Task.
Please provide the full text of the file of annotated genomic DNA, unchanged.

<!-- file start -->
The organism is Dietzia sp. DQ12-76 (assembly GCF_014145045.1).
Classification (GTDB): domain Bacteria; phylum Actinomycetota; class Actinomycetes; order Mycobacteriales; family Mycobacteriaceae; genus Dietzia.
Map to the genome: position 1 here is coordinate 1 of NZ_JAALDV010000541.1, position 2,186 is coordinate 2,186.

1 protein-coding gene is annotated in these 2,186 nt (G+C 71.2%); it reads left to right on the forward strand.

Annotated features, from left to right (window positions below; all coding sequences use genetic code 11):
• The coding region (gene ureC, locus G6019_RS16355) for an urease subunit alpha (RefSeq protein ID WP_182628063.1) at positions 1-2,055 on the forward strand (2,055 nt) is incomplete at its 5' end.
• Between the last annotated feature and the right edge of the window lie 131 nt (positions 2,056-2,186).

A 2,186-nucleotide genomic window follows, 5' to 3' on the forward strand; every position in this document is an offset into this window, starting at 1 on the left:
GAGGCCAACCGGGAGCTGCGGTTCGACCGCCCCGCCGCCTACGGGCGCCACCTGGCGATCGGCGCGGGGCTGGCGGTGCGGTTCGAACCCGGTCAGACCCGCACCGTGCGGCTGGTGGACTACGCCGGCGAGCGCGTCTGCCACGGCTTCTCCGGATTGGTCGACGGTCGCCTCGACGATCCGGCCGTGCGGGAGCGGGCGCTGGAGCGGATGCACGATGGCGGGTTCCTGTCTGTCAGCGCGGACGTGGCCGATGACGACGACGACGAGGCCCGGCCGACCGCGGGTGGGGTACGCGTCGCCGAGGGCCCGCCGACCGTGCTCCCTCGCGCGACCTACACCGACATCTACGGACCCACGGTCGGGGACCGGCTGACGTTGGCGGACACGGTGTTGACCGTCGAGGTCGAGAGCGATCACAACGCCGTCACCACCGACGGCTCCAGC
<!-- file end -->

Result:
The organism is Dietzia sp. DQ12-76 (assembly GCF_014145045.1).
Classification (GTDB): domain Bacteria; phylum Actinomycetota; class Actinomycetes; order Mycobacteriales; family Mycobacteriaceae; genus Dietzia.
Map to the genome: position 1 here is coordinate 1 of NZ_JAALDV010000541.1, position 2,186 is coordinate 2,186.

1 protein-coding gene is annotated in these 2,186 nt (G+C 71.2%); it reads left to right on the forward strand.

Annotated features, from left to right (window positions below; all coding sequences use genetic code 11):
• The coding region (gene ureC, locus G6019_RS16355) for an urease subunit alpha (RefSeq protein ID WP_182628063.1) at positions 1-2,055 on the forward strand (2,055 nt) is incomplete at its 5' end.
• Between the last annotated feature and the right edge of the window lie 131 nt (positions 2,056-2,186).

A 2,186-nucleotide genomic window follows, 5' to 3' on the forward strand; every position in this document is an offset into this window, starting at 1 on the left:
GAGGCCAACCGGGAGCTGCGGTTCGACCGCCCCGCCGCCTACGGGCGCCACCTGGCGATCGGCGCGGGGCTGGCGGTGCGGTTCGAACCCGGTCAGACCCGCACCGTGCGGCTGGTGGACTACGCCGGCGAGCGCGTCTGCCACGGCTTCTCCGGATTGGTCGACGGTCGCCTCGACGATCCGGCCGTGCGGGAGCGGGCGCTGGAGCGGATGCACGATGGCGGGTTCCTGTCTGTCAGCGCGGACGTGGCCGATGACGACGACGACGAGGCCCGGCCGACCGCGGGTGGGGTACGCGTCGCCGAGGGCCCGCCGACCGTGCTCCCTCGCGCGACCTACACCGACATCTACGGACCCACGGTCGGGGACCGGCTGACGTTGGCGGACACGGTGTTGACCGTCGAGGTCGAGAGCGATCACAACGCCGTCACCACCGACGGCTCCAGC